• Bridging the gap between research and policy. Fellows will participate in NBR’s active outreach toward the policy community in Washington, D.C., through participation in research projects, independent research, the NBR Alumni Network blog, and the Leadership Forum.
  • Publication. A signature element of the program is the completion by the fellow of one journal-quality article that could be published by either NBR or an outside scholarly journal.
  • Gaining in-depth knowledge of U.S. foreign policymaking. Fellows will engage the policymaking community through association with current and former U.S. government officials on the program’s advisory board, the program orientation and project outreach.
  • Guidance and mentoring. The Next Generation fellows will be incorporated directly into NBR’s substantive policy research projects. Responsible to and guided by the relevant project director and fellowship staff, the fellows will be embedded in the workings of an organization that expresses in daily practice the high ideals of the fellowship’s goals.

As part of the fellowship, each new class of fellows will participate in an orientation in Washington, D.C., which includes meetings with government officials, members of Congress and their staffs, and senior academics who have themselves successfully bridged the scholarship-policy gap. The Next Generation orientation session immerses the fellows in the program’s vision, allowing them to meet with American political and academic leaders and providing opportunities for them to discuss their research with representatives of their intended audiences.

NBR conducts advanced research on politics and security, economics and trade, and health and societal issues, with emphasis on those of interest to the United States. Drawing upon an extensive network of the world’s leading specialists and leveraging the latest technology, NBR bridges the academic, business, and policy arenas. At any given time, NBR directs 20–30 major research projects involving 150 scholars at universities and research centers worldwide. Each fellow will be placed on projects that best match his/her qualifications and research interests.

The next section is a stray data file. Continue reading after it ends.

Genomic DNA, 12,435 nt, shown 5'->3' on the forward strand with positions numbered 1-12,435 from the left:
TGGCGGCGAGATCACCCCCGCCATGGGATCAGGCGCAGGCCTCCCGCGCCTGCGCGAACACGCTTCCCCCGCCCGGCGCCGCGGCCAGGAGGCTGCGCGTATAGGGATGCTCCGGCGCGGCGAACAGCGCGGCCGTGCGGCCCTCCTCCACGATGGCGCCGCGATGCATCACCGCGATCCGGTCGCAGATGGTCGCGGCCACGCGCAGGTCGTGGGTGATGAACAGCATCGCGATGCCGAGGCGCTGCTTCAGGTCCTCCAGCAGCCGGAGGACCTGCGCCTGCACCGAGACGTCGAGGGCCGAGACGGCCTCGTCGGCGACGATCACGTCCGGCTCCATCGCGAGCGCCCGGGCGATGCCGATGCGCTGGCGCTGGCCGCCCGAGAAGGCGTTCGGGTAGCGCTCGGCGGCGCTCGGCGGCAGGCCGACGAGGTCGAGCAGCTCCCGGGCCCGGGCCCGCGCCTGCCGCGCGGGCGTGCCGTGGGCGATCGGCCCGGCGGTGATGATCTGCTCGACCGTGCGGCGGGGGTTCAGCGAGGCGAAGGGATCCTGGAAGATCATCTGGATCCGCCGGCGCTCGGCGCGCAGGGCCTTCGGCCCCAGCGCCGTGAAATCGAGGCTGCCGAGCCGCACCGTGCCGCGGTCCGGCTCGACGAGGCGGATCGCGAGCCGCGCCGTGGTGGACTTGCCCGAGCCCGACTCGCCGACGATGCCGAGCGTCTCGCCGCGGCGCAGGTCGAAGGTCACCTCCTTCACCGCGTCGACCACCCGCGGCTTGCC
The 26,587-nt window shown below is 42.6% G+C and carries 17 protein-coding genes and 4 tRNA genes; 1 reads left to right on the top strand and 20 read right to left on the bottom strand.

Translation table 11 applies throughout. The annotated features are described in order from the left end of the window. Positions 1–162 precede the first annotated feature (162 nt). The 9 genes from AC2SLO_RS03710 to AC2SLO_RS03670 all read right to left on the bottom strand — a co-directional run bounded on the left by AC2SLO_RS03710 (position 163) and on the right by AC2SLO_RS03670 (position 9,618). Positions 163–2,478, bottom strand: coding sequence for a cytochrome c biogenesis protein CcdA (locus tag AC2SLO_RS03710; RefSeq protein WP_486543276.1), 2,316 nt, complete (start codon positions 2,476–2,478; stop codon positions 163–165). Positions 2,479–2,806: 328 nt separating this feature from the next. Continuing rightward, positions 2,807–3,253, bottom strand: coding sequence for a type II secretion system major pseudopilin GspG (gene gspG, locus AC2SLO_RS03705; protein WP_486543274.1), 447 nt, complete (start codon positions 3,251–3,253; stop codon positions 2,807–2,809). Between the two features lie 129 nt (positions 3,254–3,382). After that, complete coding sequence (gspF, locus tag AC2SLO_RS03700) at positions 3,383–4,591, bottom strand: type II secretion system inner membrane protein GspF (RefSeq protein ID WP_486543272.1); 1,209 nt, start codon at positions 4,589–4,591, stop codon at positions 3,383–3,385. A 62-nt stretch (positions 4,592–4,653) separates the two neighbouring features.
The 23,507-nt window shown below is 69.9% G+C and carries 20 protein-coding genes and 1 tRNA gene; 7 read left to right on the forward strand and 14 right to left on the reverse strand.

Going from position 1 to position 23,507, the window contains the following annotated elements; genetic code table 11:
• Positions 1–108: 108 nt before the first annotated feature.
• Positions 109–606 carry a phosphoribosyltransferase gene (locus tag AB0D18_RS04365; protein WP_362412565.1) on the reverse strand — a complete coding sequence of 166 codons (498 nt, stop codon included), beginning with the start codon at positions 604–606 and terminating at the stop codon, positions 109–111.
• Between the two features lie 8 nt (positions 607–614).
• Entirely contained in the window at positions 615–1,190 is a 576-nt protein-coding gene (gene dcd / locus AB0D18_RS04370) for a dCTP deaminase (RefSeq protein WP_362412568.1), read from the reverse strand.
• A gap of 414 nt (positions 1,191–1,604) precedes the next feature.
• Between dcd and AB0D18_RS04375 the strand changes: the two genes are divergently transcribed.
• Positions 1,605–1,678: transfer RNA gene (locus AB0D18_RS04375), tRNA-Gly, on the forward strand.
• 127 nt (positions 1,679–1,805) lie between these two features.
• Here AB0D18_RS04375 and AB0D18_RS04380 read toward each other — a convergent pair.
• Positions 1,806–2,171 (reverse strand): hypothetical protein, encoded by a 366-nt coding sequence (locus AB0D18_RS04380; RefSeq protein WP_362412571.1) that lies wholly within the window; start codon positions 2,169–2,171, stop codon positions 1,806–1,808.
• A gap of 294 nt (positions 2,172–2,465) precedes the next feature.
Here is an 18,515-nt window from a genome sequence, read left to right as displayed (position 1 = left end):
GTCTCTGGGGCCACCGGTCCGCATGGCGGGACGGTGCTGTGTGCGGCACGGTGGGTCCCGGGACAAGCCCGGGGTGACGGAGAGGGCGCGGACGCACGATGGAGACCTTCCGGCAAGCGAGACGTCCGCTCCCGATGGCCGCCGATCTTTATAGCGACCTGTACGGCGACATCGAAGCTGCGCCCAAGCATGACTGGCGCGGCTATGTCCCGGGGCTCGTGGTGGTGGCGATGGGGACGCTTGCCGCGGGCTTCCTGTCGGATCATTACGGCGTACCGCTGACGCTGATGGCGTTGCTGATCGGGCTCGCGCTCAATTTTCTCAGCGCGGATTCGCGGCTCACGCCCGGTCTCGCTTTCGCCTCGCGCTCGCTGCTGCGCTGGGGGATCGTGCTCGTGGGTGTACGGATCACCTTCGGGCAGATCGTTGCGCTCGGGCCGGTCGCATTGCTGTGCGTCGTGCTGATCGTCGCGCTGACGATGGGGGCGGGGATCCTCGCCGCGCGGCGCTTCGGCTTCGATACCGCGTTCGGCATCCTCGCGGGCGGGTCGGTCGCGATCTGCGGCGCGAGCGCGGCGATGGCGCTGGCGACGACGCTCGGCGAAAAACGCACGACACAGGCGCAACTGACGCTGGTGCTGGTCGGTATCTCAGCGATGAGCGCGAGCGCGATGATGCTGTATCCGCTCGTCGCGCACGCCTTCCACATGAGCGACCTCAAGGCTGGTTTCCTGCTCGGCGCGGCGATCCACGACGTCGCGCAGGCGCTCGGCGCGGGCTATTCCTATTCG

NBR organizes its research around three broad topics: politics and security, economics and trade, and societies and health. Our current research initiatives within these topics include:

  • Health and Society: The Center for Health and Aging (CHA) coordinates innovative research and dialogue on the demographic, economic, social, political, and medical trends related to health and aging across the globe.
  • The National Asia Research Program: National Asia Research Program (NARP) is a major national research and conference program designed to reinvigorate and promote the policy-relevant study of Asia.
  • Outreach: NBR’s Outreach team develops NBR’s website and electronic materials and works collaboratively across the organization to create print and online communications that increase NBR’s visibility, impact, and reach and enhance the organization’s brand.
  • Politics and Security: The Political and Security Affairs (PSA) group advances NBR’s mission of informing and strengthening policy by engaging in innovative, forward-looking policy research on political and security issues in Asia of critical importance to U.S. interests.
  • Publications: NBR delivers independent conclusions to policy leaders through four signature publications - Strategic Asia, Asia Policy, NBR Analysis, and NBR Special Reports - as well as through a variety of cooperative efforts with other institutions.
  • Slade Gorton International Policy Center: The Gorton Center will incorporate and build on ongoing NBR initiatives to sponsor research in economics and trade, energy security, energy and the environment, terrorism, and national security.
  • Trade, Economics, and Energy: The Trade, Economic, and Energy Affairs (TEEA) group leads NBR’s efforts to conduct policy research on the rising economic importance of Asia to the United States.

Past Fellowship Research

Fellows have researched a wide range of significant policy issues resulting in the following publications:

2010-2011 Class

Program Notes

2009-2010 Class

The Maritime Boundary Dispute Between Bangladesh and Myanmar: Motivations, Potential Solutions, and Implications
Jared Bissinger
(Asia Policy, July 2010)

Are Sri Lanka’s Relations with China Deepening? An Analysis of Economic, Military, and Diplomatic Data
Nilanthi Samaranayake
Asian Security, Volume 7, Issue 2, 2011

Program Notes